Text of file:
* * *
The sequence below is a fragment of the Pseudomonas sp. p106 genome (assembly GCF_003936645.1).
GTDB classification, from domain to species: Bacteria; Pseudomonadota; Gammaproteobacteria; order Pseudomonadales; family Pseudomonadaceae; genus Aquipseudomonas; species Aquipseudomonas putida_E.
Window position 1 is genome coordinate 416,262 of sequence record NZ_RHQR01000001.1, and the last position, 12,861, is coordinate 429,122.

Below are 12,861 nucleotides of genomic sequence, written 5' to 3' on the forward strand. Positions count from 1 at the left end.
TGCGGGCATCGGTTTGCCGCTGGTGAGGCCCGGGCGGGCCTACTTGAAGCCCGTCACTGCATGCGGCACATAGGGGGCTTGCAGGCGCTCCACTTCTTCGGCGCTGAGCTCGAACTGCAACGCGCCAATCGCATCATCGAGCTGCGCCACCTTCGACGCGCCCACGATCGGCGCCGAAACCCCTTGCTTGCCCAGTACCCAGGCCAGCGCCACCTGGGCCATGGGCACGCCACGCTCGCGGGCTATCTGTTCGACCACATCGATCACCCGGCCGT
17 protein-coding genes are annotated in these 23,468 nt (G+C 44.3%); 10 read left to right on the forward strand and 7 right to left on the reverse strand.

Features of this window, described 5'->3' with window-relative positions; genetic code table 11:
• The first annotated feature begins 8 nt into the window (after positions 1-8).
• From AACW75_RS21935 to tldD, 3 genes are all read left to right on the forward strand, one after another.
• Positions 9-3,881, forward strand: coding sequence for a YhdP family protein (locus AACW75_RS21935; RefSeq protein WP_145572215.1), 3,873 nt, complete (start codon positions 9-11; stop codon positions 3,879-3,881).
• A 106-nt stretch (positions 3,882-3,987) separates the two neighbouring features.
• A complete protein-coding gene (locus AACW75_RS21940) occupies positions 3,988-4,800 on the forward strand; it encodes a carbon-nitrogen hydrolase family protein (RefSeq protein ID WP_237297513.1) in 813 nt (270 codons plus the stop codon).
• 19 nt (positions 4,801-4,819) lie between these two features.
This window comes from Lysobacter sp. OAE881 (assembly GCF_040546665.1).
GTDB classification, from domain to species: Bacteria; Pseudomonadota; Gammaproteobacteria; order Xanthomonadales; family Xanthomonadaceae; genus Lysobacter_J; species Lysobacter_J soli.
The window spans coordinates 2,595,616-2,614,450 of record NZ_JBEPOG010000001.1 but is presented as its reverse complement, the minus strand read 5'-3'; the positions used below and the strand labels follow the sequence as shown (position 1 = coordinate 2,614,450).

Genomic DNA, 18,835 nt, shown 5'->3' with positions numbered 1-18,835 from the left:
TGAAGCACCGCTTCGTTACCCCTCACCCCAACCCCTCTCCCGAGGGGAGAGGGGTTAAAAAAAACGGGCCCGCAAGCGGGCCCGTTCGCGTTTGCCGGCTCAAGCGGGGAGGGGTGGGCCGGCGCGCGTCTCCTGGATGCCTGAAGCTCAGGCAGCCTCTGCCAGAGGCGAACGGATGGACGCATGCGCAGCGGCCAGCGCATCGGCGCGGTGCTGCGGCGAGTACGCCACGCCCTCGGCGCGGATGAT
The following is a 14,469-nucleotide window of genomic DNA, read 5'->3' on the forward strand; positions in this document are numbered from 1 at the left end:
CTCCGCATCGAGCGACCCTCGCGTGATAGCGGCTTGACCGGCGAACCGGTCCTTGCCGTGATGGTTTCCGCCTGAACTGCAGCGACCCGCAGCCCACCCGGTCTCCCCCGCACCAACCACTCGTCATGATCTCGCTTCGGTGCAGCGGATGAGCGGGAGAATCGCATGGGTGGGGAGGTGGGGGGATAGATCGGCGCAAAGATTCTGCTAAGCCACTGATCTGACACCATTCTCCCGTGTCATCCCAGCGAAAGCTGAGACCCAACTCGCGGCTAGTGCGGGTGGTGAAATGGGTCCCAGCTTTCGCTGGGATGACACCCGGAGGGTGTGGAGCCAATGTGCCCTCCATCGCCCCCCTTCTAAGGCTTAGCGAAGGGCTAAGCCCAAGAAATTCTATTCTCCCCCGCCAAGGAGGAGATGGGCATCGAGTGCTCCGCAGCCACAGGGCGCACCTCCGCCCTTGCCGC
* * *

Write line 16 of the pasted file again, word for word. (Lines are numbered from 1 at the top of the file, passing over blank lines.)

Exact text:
The window spans coordinates 2,595,616-2,614,450 of record NZ_JBEPOG010000001.1 but is presented as its reverse complement, the minus strand read 5'-3'; the positions used below and the strand labels follow the sequence as shown (position 1 = coordinate 2,614,450).